It has been a chaotic 18 months for North American LNG and the global gas market. In a short time, international gas markets went from oppressively oversupplied balances, high storage inventories, and historically low prices for much of 2020, to reckoning with panic-inducing supply shortage, low inventories, multi-year or all-time high prices in the biggest LNG-consuming regions. The resulting whiplash has transformed key aspects of the LNG market, including making a profound impact on the way existing LNG terminals operate, how projects secure funding and capacity commitments, and what offtakers expect for the next generation of LNG capacity buildout. The tight market appears to have settled the question of whether more export capacity is needed, at least for now, but the market’s sharp U-turn has also put potential offtakers on edge and underscored the need for contractual flexibility. Additionally, pressure to reduce greenhouse gas (GHG) emissions is higher than ever, and LNG offtakers are increasingly demanding greener solutions to address government regulations and public concerns. This convergence of factors has put the LNG market at a crossroads. Taking all of the lessons learned from the past 18 months and before, the industry must now forge a new path forward. Today, we discuss highlights from our new Drill Down report, looking at the major trends that will define the North American LNG market in the coming years.
The domestic and international LNG markets today are almost unrecognizable from a year ago. At this time last year (yellow-shaded area in Figure 1), U.S. Gulf Coast LNG producers were just emerging from the peak of the cargo cancellations that had been occurring all summer long, precipitated by COVID-related shutdowns and demand destruction around the globe. International gas prices had partially recovered from the all-time lows seen over the summer but were still near multi-year lows, while Henry Hub was languishing in the low to mid-$2/MMBtu range. The economics for delivering to Europe and Asia still left U.S. LNG mostly out of the money (see Sultan of Swing for a detailed breakdown of export economics). For example, the Japan-Korea Marker (JKM; gray line on the right axis), the oldest and most liquid LNG price index and a good representation of the global LNG market, fell to historical lows near $2/MMBtu in the spring and carried $2 handles through much of summer. As COVID conditions in Asia began to ease (earlier in Asia than in Europe or the U.S.), JKM prices staged a modest recovery but stayed below $3/MMBtu until the September contract expired in mid-August and prices began climbing from there. This time last year, prices were just shy of $5/MMBtu.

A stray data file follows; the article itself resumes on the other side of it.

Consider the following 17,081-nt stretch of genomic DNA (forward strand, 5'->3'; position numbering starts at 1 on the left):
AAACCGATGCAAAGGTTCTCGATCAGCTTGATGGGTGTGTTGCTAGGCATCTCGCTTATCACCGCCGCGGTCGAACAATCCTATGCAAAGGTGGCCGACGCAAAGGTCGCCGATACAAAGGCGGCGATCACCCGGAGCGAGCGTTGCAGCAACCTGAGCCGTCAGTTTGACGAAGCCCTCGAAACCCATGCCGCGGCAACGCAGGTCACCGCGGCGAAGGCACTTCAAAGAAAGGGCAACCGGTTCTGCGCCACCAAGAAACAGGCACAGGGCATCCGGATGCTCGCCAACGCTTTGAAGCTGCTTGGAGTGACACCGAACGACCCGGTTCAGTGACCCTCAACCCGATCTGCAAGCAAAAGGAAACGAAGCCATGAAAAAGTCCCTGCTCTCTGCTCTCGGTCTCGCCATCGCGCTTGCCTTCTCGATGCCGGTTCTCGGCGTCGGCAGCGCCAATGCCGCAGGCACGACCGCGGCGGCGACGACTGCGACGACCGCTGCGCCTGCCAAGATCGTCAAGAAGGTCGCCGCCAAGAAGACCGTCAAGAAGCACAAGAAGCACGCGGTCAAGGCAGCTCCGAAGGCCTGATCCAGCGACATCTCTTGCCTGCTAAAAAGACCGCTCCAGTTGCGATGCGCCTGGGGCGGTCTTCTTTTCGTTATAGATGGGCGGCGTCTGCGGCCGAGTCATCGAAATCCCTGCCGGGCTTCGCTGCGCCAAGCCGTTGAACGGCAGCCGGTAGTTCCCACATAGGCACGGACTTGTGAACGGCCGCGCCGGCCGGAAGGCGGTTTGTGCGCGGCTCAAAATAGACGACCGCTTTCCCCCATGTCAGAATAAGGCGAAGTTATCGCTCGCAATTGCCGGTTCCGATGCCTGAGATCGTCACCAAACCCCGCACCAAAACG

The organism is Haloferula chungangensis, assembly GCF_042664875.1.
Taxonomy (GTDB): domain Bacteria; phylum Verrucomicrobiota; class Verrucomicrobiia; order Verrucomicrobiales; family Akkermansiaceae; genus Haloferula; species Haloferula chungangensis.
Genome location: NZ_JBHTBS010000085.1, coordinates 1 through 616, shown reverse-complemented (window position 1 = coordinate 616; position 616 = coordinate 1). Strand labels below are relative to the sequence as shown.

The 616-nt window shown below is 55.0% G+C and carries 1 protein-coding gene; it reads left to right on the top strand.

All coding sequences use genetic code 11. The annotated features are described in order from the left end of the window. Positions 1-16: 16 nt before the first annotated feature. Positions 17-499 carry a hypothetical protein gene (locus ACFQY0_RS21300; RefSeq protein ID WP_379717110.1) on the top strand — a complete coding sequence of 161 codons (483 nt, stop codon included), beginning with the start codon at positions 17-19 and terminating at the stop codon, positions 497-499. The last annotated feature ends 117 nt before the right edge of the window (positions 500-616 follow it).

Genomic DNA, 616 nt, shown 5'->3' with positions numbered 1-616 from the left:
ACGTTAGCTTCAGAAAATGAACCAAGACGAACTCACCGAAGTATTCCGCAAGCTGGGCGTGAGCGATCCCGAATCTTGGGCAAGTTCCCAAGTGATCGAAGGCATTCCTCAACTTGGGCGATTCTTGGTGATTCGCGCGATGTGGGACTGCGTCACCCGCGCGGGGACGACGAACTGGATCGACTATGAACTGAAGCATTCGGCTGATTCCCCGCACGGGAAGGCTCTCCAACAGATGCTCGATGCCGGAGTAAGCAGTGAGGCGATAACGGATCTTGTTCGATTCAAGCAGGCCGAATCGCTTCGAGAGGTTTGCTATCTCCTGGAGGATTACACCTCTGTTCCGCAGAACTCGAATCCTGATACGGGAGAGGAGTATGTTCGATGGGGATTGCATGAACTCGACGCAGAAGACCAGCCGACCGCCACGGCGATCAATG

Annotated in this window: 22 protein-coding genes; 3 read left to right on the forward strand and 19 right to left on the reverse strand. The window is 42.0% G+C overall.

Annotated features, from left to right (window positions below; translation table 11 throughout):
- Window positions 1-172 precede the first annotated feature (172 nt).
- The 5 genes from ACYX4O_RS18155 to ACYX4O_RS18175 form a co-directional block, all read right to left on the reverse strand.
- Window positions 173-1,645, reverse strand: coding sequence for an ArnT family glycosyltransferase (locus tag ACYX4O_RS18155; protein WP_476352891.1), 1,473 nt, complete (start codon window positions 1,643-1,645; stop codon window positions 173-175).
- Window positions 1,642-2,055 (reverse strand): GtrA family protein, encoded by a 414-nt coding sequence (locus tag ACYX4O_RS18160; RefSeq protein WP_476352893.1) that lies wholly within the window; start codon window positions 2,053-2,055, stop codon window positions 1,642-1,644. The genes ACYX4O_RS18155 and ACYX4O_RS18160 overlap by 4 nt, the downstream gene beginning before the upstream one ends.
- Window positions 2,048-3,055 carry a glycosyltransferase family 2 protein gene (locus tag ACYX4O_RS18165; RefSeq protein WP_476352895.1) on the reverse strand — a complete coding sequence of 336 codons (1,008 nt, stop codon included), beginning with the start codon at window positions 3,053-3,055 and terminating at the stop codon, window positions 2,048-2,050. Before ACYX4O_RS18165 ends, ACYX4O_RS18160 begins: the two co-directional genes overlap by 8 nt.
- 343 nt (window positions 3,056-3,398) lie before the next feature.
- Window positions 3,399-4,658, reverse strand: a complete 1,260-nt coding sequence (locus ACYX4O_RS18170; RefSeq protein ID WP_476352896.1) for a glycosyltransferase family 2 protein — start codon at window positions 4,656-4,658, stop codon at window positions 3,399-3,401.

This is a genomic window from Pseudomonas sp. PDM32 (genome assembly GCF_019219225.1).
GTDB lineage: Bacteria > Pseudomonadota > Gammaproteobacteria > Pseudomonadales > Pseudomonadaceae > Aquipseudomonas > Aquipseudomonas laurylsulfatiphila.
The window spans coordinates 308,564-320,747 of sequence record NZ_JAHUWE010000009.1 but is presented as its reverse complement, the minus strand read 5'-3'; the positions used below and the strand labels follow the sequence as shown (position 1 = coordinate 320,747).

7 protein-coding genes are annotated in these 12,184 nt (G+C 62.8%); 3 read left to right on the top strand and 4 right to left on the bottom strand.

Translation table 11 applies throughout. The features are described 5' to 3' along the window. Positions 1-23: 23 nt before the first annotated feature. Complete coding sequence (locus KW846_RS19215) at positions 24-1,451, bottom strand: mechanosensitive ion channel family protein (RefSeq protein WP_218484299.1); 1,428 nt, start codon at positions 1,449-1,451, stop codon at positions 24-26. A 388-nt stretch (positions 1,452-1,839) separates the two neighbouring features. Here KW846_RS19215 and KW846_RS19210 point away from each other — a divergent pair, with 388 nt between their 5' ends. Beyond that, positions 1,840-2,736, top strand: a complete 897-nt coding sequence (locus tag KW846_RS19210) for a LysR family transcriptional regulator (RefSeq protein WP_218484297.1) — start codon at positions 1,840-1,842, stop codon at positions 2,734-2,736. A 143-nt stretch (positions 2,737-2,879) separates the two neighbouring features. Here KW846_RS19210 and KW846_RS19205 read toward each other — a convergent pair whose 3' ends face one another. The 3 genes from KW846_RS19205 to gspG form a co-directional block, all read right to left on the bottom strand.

As for domestic feedgas deliveries to the terminals (blue line on the left axis), they had gone from flowing at rates of nearly 100% utilization of operating liquefaction capacity pre-COVID, down to more like a third of the estimated total feedgas requirement (orange line on the left axis) in July 2020. By September 2020, as cargo cancellations were starting to ease, feedgas flows had begun to recover but were still running at little more than 50% of the total requirement. Overall, there was still a great deal of uncertainty about when, how, and by how much global gas demand would recover. With much of the existing capacity sitting idle, the idea of building or expanding LNG terminals, which was already losing favor before COVID, became downright unpalatable. Export projects were losing offtaker or developer interest and being canceled or paused (see Holding On for Life).
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